This is essentially a reprint of a blogpost I had written about a year ago. I’m reprinting it here as a reminder that many of us will see folks walking around today with little black dots on their foreheads, and they no doubt will have been taught that this little black dot is somehow a mark of piety.
It’s true that Lent is one of the earliest church traditions. But it’s also one of just a handful of such “traditions.” Most of these are really just practices, which in fact are no longer practiced. Yves Congar, in his “The Meaning of Tradition,” (and derived from his scholarly “Tradition and Traditions” and a textbook for Roman Catholic seminarians), provides a list (pg. 37) of some of the traditions that can be traced to the early church:
-- The Lenten fast (Irenaeus, Jerome, Leo)
-- Certain baptismal rites (Tertullian, Origen, Basil, Jerome, Augustine)
-- Certain Eucharistic rites (Origin, Cyprian, Basil)
-- Infant baptism (Origen, Augustine)
-- Prayer facing the East (Origen, Basil)
-- Validity of baptism by heretics (pope Stephen, Augustine)
-- Certain rules for the election and consecration of bishops (Cyprian)
-- The sign of the cross (Basil, who lived 329-379)
-- Prayer for the dead (note, this is not “prayers to the dead”) (John Chrysostom)
-- Various liturgical fests and rites (Basil, Augustine)
Again, while such practices as Lenten fasts the sign of the cross are still practiced, many of these “apostolic traditions” – really those extending earlier than the 4th century – such as prayer facing east, and Cyprian’s rules for electing and consecrating bishops are, well, in the dustbin of history.
Note, too, that the only way we can trace these “traditions” is not because they are somehow held “orally”; rather, we know of the origins of these practices because we trace their beginnings through the writings of various fourth and fifth century writers.
Yves Congar was one of the leading experts on the early church. He was influential at Vatican II, and John Paul II named him a Cardinal in 1994. (I mention this because Congar was a noted liberal, as well, and I’ve had some Catholic apologists dismiss “liberal” theologians as if their writings had no official standing in Rome.)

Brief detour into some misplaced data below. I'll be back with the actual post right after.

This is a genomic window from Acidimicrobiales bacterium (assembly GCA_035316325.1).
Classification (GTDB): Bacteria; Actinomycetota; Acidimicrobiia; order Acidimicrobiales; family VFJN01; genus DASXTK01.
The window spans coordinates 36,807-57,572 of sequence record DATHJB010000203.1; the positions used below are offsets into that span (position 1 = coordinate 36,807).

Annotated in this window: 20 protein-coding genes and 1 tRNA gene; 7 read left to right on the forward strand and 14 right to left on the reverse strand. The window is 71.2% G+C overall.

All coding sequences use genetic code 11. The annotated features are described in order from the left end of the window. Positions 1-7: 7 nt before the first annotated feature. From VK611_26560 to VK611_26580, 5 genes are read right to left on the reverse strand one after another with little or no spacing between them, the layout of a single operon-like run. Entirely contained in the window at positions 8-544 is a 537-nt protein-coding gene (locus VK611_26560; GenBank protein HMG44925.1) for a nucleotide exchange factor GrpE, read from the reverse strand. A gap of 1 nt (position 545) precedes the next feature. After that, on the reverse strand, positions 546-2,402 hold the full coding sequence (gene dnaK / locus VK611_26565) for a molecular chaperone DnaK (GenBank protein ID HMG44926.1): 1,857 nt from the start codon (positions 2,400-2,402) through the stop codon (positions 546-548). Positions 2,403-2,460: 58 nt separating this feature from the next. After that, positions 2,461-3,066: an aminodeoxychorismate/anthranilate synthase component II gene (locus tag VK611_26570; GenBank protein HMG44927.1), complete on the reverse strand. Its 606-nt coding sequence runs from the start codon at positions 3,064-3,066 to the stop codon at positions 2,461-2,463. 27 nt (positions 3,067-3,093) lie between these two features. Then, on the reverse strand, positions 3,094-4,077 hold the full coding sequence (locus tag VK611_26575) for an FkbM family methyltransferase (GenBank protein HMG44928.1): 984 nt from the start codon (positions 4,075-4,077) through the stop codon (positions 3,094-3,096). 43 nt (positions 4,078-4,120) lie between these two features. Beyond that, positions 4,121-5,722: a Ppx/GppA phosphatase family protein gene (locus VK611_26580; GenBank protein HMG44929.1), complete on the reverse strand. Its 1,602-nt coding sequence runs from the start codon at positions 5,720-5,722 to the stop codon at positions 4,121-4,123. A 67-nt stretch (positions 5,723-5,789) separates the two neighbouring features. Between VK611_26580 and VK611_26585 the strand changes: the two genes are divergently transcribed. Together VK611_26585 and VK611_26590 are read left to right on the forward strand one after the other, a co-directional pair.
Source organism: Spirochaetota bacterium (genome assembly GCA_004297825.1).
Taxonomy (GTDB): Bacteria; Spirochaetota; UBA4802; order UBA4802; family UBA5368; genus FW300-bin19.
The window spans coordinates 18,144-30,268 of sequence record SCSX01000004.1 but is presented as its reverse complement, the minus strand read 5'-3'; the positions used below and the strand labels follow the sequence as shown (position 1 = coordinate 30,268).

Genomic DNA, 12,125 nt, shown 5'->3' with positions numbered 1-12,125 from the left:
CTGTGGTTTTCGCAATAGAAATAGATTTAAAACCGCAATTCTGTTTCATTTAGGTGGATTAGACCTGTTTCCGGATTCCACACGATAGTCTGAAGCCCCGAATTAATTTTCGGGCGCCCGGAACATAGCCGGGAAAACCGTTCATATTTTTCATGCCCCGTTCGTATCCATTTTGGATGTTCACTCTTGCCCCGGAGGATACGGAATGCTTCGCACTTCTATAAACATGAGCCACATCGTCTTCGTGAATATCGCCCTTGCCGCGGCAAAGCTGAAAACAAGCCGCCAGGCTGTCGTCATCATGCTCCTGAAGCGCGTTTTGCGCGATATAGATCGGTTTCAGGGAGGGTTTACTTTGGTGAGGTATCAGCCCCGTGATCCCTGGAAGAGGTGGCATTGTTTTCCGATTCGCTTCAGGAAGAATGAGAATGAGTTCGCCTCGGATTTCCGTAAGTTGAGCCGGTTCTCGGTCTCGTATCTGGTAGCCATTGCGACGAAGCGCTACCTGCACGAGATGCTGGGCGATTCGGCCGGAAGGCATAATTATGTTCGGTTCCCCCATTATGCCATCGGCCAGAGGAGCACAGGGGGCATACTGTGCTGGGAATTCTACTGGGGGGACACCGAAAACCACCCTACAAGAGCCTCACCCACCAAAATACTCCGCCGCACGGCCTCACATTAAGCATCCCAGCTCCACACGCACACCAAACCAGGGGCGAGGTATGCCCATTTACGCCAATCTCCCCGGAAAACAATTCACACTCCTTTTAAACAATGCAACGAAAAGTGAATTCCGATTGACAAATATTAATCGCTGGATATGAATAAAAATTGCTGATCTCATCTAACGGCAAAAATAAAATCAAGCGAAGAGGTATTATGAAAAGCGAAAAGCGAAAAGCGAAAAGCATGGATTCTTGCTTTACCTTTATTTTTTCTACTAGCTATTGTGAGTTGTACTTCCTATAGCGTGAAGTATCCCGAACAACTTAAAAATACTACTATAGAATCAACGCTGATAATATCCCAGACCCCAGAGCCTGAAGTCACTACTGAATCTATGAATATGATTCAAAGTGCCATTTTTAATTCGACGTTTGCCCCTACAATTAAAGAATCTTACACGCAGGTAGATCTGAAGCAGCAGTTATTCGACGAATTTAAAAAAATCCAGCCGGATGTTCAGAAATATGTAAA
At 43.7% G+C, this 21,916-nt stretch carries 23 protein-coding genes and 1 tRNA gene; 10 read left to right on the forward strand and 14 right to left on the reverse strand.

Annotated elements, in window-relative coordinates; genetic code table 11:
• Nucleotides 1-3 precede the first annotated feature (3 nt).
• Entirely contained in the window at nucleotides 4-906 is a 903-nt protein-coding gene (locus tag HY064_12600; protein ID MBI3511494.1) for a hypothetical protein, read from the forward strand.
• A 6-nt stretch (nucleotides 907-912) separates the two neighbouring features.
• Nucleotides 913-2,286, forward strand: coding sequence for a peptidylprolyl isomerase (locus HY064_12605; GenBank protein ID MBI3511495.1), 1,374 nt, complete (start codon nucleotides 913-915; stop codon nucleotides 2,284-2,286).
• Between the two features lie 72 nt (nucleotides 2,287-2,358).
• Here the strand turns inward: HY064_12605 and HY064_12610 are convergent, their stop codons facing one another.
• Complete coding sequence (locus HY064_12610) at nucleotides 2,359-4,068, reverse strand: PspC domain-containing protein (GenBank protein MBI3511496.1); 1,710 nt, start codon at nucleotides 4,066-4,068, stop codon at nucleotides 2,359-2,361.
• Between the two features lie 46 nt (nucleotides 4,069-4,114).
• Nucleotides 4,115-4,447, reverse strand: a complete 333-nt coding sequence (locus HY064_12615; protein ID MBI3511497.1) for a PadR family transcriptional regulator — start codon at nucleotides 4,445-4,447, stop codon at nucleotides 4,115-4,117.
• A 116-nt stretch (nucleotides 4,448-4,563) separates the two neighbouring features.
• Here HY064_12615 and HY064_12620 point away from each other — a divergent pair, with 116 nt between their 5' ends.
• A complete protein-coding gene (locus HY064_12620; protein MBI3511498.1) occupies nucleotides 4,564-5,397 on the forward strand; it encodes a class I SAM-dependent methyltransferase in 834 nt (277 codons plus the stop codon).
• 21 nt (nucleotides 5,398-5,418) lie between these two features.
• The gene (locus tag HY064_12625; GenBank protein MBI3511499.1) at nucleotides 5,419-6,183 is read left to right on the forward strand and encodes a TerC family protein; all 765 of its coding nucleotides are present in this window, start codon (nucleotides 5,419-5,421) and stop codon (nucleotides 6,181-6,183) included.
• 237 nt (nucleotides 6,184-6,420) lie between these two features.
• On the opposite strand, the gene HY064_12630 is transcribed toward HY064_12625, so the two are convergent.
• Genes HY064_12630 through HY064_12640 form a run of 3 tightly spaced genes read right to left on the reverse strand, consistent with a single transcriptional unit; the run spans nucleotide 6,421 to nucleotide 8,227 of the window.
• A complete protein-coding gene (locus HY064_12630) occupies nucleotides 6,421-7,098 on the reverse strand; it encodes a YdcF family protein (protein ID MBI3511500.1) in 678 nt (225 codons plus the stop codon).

Congar wrote, “We should be prepared to find that the apostles had not recorded in writing all the rules they gave the churches in view of the fragmentary and occasional nature of their writings.” (pg 34)
“What do the written documents we possess tell us of the preparation for baptism, of the Eucharistic celebration, of the way to deal with sinners, and so on? St. John tells us he has not written everything concerning Christ, at least with regard to his miracles (Jn 30:30; 21:35). The apostles preached before they wrote (cf. 1 Cor 15:1); they preached more than they wrote, and their letters speak of certain of their actions that are not recorded in writing. St. Paul gave this advice to the Thessalonians: “So then, brethren, stand firm and hold to the traditions which you were taught by us, either by word of mouth or by letter” (2 Thess 2:15); he congratulated the Corinthians because they “maintain the traditions even as I have delivered them to you” (1 Cor 11;2); just as without repeating them he reminded the Thessalonians of the instructions he had given them verbally (1 Thess 4:1-2; 2 Thess 2:15); finally he told the Corinthians that he would settle a certain number of points at his next visit (1 Cor 11:4).” The existence of unwritten traditions is therefore a certainty…”However, as I noted above, the only “unwritten apostolic traditions” that exist, from the time of the earliest church, are the items listed above.
Catholics are wont to trumpet the fact that their church has “tradition,” but the paucity of actual extra-Scriptural traditions means that any other “unwritten traditions” from the Apostles were either unimportant enough to be forgotten, or written down as Scripture.